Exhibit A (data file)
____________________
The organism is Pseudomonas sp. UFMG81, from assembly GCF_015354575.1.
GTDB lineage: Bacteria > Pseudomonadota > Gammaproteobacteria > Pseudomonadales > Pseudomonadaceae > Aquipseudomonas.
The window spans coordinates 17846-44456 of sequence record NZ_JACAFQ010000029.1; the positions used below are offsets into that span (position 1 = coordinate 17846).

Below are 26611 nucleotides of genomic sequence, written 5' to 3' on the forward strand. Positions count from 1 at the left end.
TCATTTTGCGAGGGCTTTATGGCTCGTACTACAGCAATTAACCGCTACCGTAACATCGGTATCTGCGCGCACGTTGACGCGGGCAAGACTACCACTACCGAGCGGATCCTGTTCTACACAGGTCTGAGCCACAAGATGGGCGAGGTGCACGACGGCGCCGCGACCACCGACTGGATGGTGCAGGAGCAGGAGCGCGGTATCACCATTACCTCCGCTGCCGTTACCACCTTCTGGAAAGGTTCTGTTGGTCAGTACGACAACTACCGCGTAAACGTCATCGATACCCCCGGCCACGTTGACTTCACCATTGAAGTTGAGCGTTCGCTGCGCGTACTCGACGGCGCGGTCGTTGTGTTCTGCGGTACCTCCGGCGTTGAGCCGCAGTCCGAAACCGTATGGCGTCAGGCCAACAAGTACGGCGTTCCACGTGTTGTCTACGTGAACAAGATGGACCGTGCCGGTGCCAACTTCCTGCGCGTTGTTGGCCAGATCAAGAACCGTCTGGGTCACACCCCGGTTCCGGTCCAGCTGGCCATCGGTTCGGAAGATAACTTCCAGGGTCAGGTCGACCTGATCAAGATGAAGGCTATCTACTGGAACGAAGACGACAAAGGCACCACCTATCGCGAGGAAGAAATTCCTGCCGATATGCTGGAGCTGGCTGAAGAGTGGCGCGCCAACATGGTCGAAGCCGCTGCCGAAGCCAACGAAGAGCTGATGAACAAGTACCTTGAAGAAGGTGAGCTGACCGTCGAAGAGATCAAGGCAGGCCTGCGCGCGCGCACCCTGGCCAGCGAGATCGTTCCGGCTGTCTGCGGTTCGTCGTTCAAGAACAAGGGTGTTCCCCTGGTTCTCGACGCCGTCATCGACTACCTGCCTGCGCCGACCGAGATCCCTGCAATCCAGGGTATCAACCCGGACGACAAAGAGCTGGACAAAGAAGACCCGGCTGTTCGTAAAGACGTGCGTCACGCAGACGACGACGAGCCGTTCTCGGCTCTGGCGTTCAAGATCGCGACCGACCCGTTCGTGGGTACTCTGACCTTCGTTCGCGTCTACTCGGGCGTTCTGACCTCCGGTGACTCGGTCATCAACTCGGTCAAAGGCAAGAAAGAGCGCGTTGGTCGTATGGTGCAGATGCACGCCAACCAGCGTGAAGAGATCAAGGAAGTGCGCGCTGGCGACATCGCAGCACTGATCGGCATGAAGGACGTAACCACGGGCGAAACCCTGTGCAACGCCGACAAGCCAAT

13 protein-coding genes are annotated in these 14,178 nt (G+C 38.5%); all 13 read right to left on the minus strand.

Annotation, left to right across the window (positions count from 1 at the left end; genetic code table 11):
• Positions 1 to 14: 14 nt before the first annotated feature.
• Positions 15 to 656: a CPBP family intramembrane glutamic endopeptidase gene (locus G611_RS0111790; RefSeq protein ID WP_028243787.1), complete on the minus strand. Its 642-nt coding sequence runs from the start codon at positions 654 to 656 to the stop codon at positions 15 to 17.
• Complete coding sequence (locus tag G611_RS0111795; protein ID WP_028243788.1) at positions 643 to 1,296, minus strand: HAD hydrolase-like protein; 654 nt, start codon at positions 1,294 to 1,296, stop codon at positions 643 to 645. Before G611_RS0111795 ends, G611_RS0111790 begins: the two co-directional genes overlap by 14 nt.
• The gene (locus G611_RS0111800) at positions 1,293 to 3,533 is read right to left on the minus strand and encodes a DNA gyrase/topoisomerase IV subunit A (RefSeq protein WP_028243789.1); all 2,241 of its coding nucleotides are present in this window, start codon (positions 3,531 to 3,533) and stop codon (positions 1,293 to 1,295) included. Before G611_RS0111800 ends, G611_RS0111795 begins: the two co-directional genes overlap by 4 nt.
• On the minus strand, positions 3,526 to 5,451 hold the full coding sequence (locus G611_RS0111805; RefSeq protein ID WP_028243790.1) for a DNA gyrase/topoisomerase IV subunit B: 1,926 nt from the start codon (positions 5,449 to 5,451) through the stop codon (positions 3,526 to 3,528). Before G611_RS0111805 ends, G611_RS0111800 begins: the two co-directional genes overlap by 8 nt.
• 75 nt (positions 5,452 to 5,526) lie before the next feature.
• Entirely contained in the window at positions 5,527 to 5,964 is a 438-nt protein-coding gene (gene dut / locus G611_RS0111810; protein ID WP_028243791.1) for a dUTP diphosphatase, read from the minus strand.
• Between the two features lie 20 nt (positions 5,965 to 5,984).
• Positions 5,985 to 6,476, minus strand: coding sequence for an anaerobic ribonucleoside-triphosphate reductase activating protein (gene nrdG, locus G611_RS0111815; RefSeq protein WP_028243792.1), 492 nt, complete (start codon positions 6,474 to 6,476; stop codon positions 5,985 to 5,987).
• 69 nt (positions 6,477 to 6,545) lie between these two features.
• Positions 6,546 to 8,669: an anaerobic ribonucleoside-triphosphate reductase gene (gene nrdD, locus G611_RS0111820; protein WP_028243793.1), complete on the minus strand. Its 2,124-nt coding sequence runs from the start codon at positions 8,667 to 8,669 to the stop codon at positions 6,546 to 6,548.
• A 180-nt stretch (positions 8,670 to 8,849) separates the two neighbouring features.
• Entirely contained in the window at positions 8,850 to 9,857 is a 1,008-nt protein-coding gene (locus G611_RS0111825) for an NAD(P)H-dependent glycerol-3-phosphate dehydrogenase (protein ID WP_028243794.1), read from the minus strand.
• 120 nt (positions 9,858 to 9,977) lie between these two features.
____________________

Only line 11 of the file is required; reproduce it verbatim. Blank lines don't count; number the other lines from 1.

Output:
• The gene (locus G611_RS0111800) at positions 1,293 to 3,533 is read right to left on the minus strand and encodes a DNA gyrase/topoisomerase IV subunit A (RefSeq protein WP_028243789.1); all 2,241 of its coding nucleotides are present in this window, start codon (positions 3,531 to 3,533) and stop codon (positions 1,293 to 1,295) included. Before G611_RS0111800 ends, G611_RS0111795 begins: the two co-directional genes overlap by 4 nt.